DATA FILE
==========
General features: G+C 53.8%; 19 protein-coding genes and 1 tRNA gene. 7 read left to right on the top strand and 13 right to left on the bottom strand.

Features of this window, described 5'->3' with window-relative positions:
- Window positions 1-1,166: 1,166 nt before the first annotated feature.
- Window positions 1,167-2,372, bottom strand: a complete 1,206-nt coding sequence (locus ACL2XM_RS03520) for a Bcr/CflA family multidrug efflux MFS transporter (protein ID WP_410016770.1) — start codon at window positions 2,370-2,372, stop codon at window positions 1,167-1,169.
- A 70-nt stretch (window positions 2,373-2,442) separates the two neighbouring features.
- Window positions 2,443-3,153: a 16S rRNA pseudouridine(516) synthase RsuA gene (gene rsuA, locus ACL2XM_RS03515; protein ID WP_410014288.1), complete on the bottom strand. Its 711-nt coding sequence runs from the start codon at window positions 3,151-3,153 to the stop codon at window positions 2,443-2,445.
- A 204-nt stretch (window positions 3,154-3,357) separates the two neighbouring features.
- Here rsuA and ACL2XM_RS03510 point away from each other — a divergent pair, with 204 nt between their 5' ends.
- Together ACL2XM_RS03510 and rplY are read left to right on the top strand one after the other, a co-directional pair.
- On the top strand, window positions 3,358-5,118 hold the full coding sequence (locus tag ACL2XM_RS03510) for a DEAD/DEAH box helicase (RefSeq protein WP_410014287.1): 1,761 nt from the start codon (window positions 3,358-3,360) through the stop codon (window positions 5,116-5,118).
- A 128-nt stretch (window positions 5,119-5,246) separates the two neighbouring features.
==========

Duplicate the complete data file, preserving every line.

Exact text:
General features: G+C 53.8%; 19 protein-coding genes and 1 tRNA gene. 7 read left to right on the top strand and 13 right to left on the bottom strand.

Features of this window, described 5'->3' with window-relative positions:
- Window positions 1-1,166: 1,166 nt before the first annotated feature.
- Window positions 1,167-2,372, bottom strand: a complete 1,206-nt coding sequence (locus ACL2XM_RS03520) for a Bcr/CflA family multidrug efflux MFS transporter (protein ID WP_410016770.1) — start codon at window positions 2,370-2,372, stop codon at window positions 1,167-1,169.
- A 70-nt stretch (window positions 2,373-2,442) separates the two neighbouring features.
- Window positions 2,443-3,153: a 16S rRNA pseudouridine(516) synthase RsuA gene (gene rsuA, locus ACL2XM_RS03515; protein ID WP_410014288.1), complete on the bottom strand. Its 711-nt coding sequence runs from the start codon at window positions 3,151-3,153 to the stop codon at window positions 2,443-2,445.
- A 204-nt stretch (window positions 3,154-3,357) separates the two neighbouring features.
- Here rsuA and ACL2XM_RS03510 point away from each other — a divergent pair, with 204 nt between their 5' ends.
- Together ACL2XM_RS03510 and rplY are read left to right on the top strand one after the other, a co-directional pair.
- On the top strand, window positions 3,358-5,118 hold the full coding sequence (locus tag ACL2XM_RS03510) for a DEAD/DEAH box helicase (RefSeq protein WP_410014287.1): 1,761 nt from the start codon (window positions 3,358-3,360) through the stop codon (window positions 5,116-5,118).
- A 128-nt stretch (window positions 5,119-5,246) separates the two neighbouring features.